The former UN special adviser on the prevention of genocide, Juan E Mendez, has urged the international community to demand action against hate crimes that are being perpetrated against minorities in India.
He called the situation in India “dangerous” and “deeply disturbing.” India is home to more than 200 million Muslims and Mendez said “genocide could very well happen in India.”
In an interview with Al Jazeera, he said: “The calls for active violence are much more dangerous and part of the equation, and particularly in this context, it could lead to some people taking those calls seriously, acting on them, and provoking others, too…
“After all, making calls for killing millions in any legal context is a crime, the crime of threats at the very least. And so, if there is no appropriate response to it by the government, then I think the international community needs to demand action to limit the possible effects of speech of that sort.”
In India, many radical Hindu groups have been making calls for genocide against Muslims and broadcasting them on their social media channels as well as sharing them in private WhatsApp groups. Multiple videos have emerged in the last few months where radical Hindu groups have been actively cheering and amplifying violence against minority groups, including Muslims and Christians.
The leaders of multiple Hindu groups have been asking their supporters to arm themselves for the extermination of Muslims. One leader speaking to the crowd said: “Even if just a hundred of us become soldiers and kill two million of them, we will be victorious … If you stand with this attitude only then will you able to protect ‘sanatana dharma’ (another name for Hinduism).”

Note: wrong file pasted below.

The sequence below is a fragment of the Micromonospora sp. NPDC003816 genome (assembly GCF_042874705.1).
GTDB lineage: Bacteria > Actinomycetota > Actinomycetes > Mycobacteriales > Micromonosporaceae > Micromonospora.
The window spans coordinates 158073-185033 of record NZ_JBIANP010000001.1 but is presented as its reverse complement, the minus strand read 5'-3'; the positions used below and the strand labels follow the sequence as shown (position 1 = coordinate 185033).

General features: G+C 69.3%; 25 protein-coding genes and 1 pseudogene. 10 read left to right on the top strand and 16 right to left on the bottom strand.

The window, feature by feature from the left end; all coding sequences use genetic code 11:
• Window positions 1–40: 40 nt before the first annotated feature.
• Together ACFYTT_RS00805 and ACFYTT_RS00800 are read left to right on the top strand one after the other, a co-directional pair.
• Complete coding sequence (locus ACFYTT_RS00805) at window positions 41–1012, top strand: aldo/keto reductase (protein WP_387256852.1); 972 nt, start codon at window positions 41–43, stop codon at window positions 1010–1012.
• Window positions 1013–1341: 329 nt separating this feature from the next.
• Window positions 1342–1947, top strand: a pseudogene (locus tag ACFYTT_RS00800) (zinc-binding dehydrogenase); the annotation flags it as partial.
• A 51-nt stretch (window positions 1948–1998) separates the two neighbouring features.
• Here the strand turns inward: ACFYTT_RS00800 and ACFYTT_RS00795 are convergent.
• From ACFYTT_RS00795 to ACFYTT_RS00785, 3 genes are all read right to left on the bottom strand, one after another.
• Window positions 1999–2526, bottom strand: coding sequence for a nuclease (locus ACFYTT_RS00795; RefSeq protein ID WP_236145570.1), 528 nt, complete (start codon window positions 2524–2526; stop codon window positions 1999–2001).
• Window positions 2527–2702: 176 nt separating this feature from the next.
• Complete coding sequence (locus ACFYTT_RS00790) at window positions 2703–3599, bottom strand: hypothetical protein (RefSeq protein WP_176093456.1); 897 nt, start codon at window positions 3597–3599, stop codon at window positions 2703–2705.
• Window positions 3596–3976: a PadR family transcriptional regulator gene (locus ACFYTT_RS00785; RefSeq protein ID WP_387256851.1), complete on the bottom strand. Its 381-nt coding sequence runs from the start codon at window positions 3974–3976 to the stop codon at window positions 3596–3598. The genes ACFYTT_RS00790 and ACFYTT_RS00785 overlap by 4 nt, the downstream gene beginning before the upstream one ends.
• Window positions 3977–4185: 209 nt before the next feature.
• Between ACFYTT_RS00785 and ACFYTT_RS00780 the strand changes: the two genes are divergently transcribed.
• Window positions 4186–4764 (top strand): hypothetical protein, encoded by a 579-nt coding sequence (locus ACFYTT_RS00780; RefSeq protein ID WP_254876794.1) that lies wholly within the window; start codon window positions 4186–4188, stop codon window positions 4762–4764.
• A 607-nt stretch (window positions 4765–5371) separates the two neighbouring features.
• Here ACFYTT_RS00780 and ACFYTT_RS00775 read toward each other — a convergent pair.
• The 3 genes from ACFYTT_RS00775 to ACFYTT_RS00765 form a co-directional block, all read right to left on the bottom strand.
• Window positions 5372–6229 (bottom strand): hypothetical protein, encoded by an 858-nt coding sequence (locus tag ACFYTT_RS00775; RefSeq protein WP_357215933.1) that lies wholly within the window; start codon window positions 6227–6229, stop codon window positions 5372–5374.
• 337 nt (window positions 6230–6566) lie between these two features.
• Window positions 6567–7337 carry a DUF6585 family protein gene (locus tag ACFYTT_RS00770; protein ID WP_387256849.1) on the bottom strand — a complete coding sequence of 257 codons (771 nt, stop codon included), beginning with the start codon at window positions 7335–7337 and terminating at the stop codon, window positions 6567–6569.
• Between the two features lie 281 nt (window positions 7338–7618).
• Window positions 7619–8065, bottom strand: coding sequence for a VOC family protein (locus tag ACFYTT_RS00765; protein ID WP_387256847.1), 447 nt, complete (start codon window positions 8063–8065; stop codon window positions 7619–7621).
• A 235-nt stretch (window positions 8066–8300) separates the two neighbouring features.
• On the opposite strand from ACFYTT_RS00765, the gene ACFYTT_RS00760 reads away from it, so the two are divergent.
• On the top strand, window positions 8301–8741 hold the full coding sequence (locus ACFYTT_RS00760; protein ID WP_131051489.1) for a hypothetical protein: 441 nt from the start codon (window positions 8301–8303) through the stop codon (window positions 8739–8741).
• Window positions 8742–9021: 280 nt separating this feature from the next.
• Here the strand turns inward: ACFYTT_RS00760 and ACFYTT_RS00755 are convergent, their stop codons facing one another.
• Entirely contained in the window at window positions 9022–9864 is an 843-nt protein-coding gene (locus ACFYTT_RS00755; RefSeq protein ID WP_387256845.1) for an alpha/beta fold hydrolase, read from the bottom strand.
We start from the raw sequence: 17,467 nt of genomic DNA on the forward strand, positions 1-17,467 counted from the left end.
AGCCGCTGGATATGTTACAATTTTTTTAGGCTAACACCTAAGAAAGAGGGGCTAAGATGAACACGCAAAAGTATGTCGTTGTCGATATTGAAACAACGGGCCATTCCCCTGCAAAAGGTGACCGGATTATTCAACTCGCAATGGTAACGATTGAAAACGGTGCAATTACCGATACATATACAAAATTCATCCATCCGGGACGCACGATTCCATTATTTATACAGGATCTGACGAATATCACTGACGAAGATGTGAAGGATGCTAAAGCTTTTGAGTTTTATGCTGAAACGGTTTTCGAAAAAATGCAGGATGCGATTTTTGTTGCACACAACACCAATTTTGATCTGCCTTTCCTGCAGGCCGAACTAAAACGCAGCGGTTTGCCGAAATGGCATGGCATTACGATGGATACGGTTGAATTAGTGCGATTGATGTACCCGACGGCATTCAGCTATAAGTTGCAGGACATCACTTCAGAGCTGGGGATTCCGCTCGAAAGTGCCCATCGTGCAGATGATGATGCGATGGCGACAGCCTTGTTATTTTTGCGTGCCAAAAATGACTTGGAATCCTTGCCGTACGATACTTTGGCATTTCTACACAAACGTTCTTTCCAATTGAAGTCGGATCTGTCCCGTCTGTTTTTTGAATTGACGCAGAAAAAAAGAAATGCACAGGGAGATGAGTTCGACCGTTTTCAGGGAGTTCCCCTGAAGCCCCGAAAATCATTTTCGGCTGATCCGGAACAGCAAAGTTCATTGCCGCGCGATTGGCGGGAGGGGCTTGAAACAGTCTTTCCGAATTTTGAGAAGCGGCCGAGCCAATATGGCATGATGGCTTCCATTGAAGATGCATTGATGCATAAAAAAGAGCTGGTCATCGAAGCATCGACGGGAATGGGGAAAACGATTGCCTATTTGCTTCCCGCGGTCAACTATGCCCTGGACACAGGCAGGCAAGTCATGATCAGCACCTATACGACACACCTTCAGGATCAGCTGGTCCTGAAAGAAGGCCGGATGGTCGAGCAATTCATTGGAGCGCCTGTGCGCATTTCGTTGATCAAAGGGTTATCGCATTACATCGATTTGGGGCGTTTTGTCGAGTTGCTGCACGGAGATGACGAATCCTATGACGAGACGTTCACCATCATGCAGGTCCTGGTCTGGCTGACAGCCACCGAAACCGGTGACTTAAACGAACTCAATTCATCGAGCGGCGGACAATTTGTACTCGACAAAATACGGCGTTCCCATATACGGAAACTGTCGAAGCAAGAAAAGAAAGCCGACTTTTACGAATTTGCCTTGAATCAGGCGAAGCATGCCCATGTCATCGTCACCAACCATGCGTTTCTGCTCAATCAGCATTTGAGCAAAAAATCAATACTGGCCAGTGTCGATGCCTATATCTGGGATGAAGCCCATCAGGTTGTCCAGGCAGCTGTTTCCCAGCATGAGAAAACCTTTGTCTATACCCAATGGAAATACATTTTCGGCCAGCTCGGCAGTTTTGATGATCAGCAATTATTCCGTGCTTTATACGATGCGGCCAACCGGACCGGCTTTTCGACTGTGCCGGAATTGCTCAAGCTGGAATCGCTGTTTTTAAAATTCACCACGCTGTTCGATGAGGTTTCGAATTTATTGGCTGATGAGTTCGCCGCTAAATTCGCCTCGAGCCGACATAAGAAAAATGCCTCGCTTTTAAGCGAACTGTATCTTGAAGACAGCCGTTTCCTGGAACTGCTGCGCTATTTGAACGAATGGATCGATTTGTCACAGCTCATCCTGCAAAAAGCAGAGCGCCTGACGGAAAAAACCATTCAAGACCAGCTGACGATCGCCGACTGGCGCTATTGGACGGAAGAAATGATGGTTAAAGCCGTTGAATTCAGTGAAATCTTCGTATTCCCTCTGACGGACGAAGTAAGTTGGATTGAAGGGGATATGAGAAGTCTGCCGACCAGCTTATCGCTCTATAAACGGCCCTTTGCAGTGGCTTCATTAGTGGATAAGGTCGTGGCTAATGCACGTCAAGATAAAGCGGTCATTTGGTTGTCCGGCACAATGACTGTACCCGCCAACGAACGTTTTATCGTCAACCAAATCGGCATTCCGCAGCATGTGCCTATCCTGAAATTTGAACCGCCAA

While some people have been arrested, the Prime Minister of India, Narendra Modi, a life-long member of Rashtriya Swayamsevak Sangh (RSS), a radical Hindu group in India, has not commented about incitement of violence.
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“One of them [duties of the government] obviously is to investigate, persecute and punish those who have committed crimes under Indian law. Not doing that constitutes violations of the Genocide Convention,” Mendez said.
Regarding the alert over India issued by the U.S.-based Genocide Watch and its founder Gregory Stanton, Mendez said: “I think Genocide Watch is a very prestigious organisation and its opinion should be carefully considered. Stanton’s ten Stages of Genocide is a highly respected way of anticipating and preventing genocidal crimes. The usefulness of this model is that it calls for attention to not only the fact that there are populations at risk – in this case, the Muslim minorities in India – but also to the actions that need to be taken for retardation of that situation…
“The organisation does its work by not senselessly just applying a model but analysing the facts on the ground. But let me say, as a former adviser on the prevention of genocide, that I agree this sort of genocide calls and expressions are of international concern.”
Regarding the responsibility of the international community and UN in the prevention of yet another genocide, he said: “I do think there is a role that the international community has to spark sooner rather than later. The facts on the ground are serious enough that some expression of concern comes from the international forums like UN General Assembly, the UN Security Council (UNSC), and UN Human Rights Council. That should happen soon.”
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